This reunion is open to all former members of the Canadian Airborne Regiment; current and former members - Regular and Reserve Force Parachute Units/Elements; former members of the Canadian Airborne Centre; former members Canadian Forces Parachute Maintenance Depot; 1 Canadian Parachute Association; current and former paratroopers members of Search and Rescue Squadrons/Elements; Allied Paratroopers; and all other paratroopers, whether or not they have served in an active parachute role or not.

In addition to the above members themselves, a grateful welcome is extended to all Honorary Club members, wives, spouses and partners of members no longer with us.

While no specific theme has been established, members of the Club are at the initial planning stages and will provide specific details on a periodic basis.

Although we are endeavouring to reach as many as possible via all means possible, it is requested that you pass on this information to those you are in contact with and who we may not have contacted.

Open PDF...

See more...
Page top
Veterans Foodbank Association

VVi 02 Apr 2021  no

Our Mission
The Veterans Association Food Bank is dedicated to supporting and enriching the lives of Veterans and their families.

Our Vision
As a community of Veterans helping Veterans, we will be the support base where together we create healthy and resilient futures.

Who We Serve
The Veterans Association Food Bank recognizes any person who is currently serving or has honourably served in the Canadian Armed Forces. The Veterans Association Food Bank also recognizes and offers support to those currently serving, honourably discharged or honourably released Commonwealth Allies, members of the Royal Canadian Mounted Police, Peacekeepers, Merchant Marines, or Ferry Command (Coast Guard). Support will be extended to spouses, widows, widowers, and any dependent children in need. Proof of military service or affiliation required.

See more...
Page top
Valour in the Presence of the Enemy

VVi 22 Feb 2021

Our mandate is to try to get a Canadian Victoria Cross awarded to an Afghanistan veteran. To achieve this goal we are going to put on a two hour special that highlights the actions of ten soldiers and then you the viewer decides who you would award the most prestigious medal to.

Facebook site: 
Page top
Canadian Soldiers Assistance Team (CSAT) Forum  Newsletter - This is a VVi forum.
Page top
Mefloquine Lawsuit Mefloquine Lawsuit Lawyers in Canada

VVi 19 Oct 2020

Introduction to Mefloquine and its Effects

Mefloquine is an anti-malarial medication, which was often prescribed for members of the Canadian Armed Forces who were deployed to malaria-prevalent areas such as Somalia, Rwanda and Afghanistan.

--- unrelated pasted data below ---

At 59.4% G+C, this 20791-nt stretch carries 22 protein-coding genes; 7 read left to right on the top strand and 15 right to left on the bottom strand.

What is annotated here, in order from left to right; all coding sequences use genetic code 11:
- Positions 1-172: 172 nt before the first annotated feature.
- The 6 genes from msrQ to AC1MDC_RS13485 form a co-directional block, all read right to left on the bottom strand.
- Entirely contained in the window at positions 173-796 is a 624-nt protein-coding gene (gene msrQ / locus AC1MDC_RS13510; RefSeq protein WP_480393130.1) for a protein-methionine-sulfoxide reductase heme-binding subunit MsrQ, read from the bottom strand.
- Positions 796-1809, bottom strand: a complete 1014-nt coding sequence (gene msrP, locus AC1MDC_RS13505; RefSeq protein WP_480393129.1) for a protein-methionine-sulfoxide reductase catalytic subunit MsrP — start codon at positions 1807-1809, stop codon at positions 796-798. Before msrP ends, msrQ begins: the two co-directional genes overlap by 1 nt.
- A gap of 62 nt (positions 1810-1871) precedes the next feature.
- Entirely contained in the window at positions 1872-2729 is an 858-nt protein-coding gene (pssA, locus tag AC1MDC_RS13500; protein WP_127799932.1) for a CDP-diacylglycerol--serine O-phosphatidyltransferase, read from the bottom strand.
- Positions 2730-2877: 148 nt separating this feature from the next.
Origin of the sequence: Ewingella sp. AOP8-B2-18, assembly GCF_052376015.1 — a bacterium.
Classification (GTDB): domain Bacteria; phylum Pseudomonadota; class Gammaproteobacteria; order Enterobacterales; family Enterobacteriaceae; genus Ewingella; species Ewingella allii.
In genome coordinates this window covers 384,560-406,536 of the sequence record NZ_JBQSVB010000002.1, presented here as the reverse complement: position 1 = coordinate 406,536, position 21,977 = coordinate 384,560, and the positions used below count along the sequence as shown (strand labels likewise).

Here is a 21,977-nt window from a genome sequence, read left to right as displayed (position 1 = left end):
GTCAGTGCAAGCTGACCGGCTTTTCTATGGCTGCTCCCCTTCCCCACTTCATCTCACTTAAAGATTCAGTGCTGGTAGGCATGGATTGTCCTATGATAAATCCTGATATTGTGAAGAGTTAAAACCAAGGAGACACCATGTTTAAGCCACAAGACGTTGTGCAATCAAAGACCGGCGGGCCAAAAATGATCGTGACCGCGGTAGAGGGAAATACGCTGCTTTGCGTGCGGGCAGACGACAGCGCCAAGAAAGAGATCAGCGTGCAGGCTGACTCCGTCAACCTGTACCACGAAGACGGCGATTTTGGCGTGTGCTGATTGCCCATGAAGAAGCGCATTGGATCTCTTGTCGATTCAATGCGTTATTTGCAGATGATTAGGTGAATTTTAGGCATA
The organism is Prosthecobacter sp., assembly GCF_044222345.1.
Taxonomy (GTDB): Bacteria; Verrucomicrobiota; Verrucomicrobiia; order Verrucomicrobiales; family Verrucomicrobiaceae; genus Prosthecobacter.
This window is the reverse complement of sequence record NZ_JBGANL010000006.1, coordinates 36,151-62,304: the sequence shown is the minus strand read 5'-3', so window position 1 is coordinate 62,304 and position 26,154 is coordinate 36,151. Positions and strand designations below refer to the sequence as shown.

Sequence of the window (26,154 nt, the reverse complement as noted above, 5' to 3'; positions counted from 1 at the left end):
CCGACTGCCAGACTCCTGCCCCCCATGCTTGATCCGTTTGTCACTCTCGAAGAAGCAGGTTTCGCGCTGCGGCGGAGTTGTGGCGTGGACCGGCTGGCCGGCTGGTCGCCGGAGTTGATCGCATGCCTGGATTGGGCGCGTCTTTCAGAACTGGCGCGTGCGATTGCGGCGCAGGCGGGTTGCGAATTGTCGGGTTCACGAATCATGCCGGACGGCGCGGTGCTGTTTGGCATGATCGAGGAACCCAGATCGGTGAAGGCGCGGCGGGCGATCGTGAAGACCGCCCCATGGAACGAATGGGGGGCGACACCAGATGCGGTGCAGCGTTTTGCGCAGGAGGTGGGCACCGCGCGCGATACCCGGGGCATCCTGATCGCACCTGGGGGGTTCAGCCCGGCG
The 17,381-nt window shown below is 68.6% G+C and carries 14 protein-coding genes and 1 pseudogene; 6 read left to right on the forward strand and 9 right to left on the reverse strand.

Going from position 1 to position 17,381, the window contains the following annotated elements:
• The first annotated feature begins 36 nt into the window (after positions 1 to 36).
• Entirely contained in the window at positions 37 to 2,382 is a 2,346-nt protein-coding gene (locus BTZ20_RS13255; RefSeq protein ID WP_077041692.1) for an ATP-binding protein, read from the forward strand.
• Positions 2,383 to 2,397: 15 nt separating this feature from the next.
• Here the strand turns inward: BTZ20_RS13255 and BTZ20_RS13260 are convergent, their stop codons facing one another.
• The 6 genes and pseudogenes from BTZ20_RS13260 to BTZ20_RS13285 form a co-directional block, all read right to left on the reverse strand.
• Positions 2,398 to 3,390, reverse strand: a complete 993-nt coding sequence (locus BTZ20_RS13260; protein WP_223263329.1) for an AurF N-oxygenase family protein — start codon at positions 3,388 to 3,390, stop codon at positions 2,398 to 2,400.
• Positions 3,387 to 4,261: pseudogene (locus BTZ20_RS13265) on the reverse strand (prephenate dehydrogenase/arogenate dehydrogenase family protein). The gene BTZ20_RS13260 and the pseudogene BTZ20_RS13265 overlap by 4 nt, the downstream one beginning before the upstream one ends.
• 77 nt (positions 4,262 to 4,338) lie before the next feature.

However, there are many serious side effects associated with the use of Mefloquine, some of which are especially problematic for circumstances experienced by military personnel. These side effects include, but are not limited to: anxiety, paranoia, psychotic behaviour, depression, thoughts of suicide, and hallucinations.

The warning labels for Mefloquine by Health Canada were revised in 2016 to include the above side effects, emphasizing the severity and duration of these effects. Despite allegedly finding that Mefloquine does not have long-term effects, the Canadian Armed Forces now only prescribes Mefloquine as the last line of prevention or treatment for malaria.

Legal History and Action

In 2001, a class action was commenced for veterans who served in Somalia and who were ordered to take Mefloquine. This action was commenced in Ontario against the Canadian government, among others. However, in 2018 this class action was dismissed for delay.

In late 2018, Howie, Sacks & Henry LLP partnered with Waddell Phillips PC to represent individual mass tort claims for all veterans who were required to take Mefloquine from 1992 onwards.

For more information on the difference between a class action and mass tort actions, please see our article here.

The Mefloquine Issue

Canadian veterans who were deployed to various locations including Somalia, Rwanda and Afghanistan in the 1990’s and 2000’s, and who were required to take Mefloquine, have come forward claiming they are now suffering from serious and long-term side effects from the anti-malarial drug.

Many veterans claim they suffered one or more of these significant side effects after they were ordered to take the anti-malaria drug, which was initially prescribed as part of a clinical trial in Somalia, and then afterwards adopted by the military as their anti-malarial drug of choice. One of the main issues is that the clinical trial did not follow proper procedure. Among its failings, the veterans were not asked to provide their consent and potential side effects were not disclosed to them prior to the trial. Later on, for missions such as those in Rwanda and Afghanistan, the government continued to fail to disclose to its troops the potentially permanent side effects.

As a result, they claim the federal government did not meet its duty of care. Veterans are now seeking compensation for the harm and injuries they have suffered as a result of that negligence on the part of their government.